Below are the first 10 and last 10 pages of uncorrected machine-read text (when available) of this chapter, followed by the top 30 algorithmically extracted key phrases from the chapter as a whole.
Intended to provide our own search engines and external engines with highly rich, chapter-representative searchable text on the opening pages of each chapter. Because it is UNCORRECTED material, please consider the following text as a useful but insufficient proxy for the authoritative book pages.
Do not use for reproduction, copying, pasting, or reading; exclusively for search engines.
OCR for page 6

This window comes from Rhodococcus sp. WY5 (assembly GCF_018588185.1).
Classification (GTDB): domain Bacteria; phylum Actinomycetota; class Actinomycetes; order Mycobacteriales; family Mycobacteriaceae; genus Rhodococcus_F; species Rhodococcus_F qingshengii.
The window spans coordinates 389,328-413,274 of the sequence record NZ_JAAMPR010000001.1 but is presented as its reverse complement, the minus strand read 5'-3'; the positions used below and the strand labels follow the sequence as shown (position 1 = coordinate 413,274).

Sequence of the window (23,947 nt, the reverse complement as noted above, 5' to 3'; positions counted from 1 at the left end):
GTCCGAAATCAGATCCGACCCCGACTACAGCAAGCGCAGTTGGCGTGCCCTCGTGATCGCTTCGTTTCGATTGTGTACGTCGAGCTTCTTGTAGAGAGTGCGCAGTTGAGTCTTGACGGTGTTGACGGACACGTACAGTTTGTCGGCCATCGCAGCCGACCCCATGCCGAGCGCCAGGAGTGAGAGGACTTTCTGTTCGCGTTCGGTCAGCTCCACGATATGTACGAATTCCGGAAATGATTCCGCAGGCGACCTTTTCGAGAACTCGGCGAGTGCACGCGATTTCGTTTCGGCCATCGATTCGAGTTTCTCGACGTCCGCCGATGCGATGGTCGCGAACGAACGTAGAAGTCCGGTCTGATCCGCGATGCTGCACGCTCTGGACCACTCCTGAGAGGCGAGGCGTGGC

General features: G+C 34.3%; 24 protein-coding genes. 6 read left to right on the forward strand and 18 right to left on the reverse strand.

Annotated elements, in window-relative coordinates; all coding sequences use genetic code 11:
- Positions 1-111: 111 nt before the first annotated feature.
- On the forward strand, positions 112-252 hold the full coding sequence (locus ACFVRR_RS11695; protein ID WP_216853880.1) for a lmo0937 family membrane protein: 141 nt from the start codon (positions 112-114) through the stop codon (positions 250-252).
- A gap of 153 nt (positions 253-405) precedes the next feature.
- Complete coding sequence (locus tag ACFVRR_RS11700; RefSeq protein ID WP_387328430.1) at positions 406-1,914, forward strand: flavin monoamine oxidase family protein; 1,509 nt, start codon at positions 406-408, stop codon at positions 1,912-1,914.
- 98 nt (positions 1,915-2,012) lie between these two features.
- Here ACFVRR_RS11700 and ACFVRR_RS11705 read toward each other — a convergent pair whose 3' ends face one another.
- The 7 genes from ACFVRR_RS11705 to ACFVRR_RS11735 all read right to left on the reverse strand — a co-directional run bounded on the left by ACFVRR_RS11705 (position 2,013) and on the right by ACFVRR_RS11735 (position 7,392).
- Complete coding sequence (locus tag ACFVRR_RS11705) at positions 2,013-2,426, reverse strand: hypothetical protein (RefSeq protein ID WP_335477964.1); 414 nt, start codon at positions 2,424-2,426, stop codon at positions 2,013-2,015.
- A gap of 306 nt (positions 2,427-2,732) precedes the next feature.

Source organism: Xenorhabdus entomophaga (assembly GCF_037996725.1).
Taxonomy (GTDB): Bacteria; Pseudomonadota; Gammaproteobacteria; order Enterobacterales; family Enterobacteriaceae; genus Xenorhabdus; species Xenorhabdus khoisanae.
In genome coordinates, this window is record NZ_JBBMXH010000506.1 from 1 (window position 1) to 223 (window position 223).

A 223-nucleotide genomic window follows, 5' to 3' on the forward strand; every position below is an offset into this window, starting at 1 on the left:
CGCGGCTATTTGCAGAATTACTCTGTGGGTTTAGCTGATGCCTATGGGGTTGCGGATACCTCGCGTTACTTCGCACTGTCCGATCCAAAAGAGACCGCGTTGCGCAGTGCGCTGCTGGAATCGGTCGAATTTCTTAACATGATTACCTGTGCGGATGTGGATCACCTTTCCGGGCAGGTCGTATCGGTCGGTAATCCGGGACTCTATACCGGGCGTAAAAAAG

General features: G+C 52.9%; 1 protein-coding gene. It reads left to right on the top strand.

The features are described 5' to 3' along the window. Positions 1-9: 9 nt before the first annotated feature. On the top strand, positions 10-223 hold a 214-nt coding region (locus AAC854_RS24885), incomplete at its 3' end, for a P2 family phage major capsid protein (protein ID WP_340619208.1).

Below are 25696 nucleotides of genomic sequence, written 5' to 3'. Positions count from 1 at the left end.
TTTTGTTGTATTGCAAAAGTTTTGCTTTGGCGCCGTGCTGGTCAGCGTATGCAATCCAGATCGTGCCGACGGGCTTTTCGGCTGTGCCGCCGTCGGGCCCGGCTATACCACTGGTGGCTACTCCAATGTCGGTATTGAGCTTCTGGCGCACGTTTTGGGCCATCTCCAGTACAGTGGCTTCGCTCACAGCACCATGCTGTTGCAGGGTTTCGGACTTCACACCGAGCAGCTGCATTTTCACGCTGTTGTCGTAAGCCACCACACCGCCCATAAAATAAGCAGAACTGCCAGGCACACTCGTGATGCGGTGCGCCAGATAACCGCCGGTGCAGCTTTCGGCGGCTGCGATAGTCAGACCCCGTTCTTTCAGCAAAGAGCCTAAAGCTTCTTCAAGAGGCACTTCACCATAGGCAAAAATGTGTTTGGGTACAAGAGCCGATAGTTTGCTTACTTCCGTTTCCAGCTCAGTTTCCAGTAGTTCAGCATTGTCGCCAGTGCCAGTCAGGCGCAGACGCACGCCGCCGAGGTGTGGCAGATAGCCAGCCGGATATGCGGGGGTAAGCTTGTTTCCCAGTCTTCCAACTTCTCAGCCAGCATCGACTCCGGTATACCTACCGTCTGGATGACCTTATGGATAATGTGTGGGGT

6 I.3Application of the Current To project the certification values to other temperatures and Emission Model to Idle pressures, the EDMS uses the Boeing Fuel Flow Method 2 Phase Emissions (BFFM2) (DuBois and Paynter 2006). The premier method for calculating the engine emissions uses established semi The Emissions and Dispersion Modeling System (EDMS) empirical relationships between emissions and combustion was developed by the Federal Aviation Administration (FAA) pressure and temperature and is known as the P3T3 method. and the US Air Force to assess air quality impacts of proposed The P3T3 calculations (NEPAIR 2003, Sarli et al. 1975) are airport development projects (FAA 2006). It has become the based on several parameters that are engine specific and not preferred computer model for air quality analysis at airports (Anderson et al. 2007). The principal source of emissions widely available or published. The BFFM2 approach is sig- data for the aircraft engines is the ICAO emission databank nificantly more general and estimates emissions performance (ICAO 2006). The protocol for emissions performance testing using only the engine databank values. The comparisons of for carbon monoxide, nitrogen oxides (NOx), and unburned NOx emissions predictions based on BFFM2 with those hydrocarbons is described in ICAO Annex 16 (ICAO 1993) and based on the P3T3 method are excellent for a wide variety of SAE Aerospace Recommended Practice (SAE 2006). The ICAO engines operating at different ambient temperatures, pressures emissions databank tabulates exhaust emissions performance (altitude), and relative humidity. The comparisons of CO and and other engine characteristics at four named conditions that UHC emissions are reasonable, but there are discrepancies. It is are nominally indicative of operational states at the airport: particularly challenging for the BFFM2 to use the logarithmic takeoff, climb-out, approach, and idle. Each of the tabulated extrapolation of the emissions data at 7% thrust and 30% thrust emissions values has either been measured at or scaled to the to project emissions at the lower thrust values typical of actual reference pressure (1 atm) and temperature (15°C). operational use (DuBois and Paynter 2006).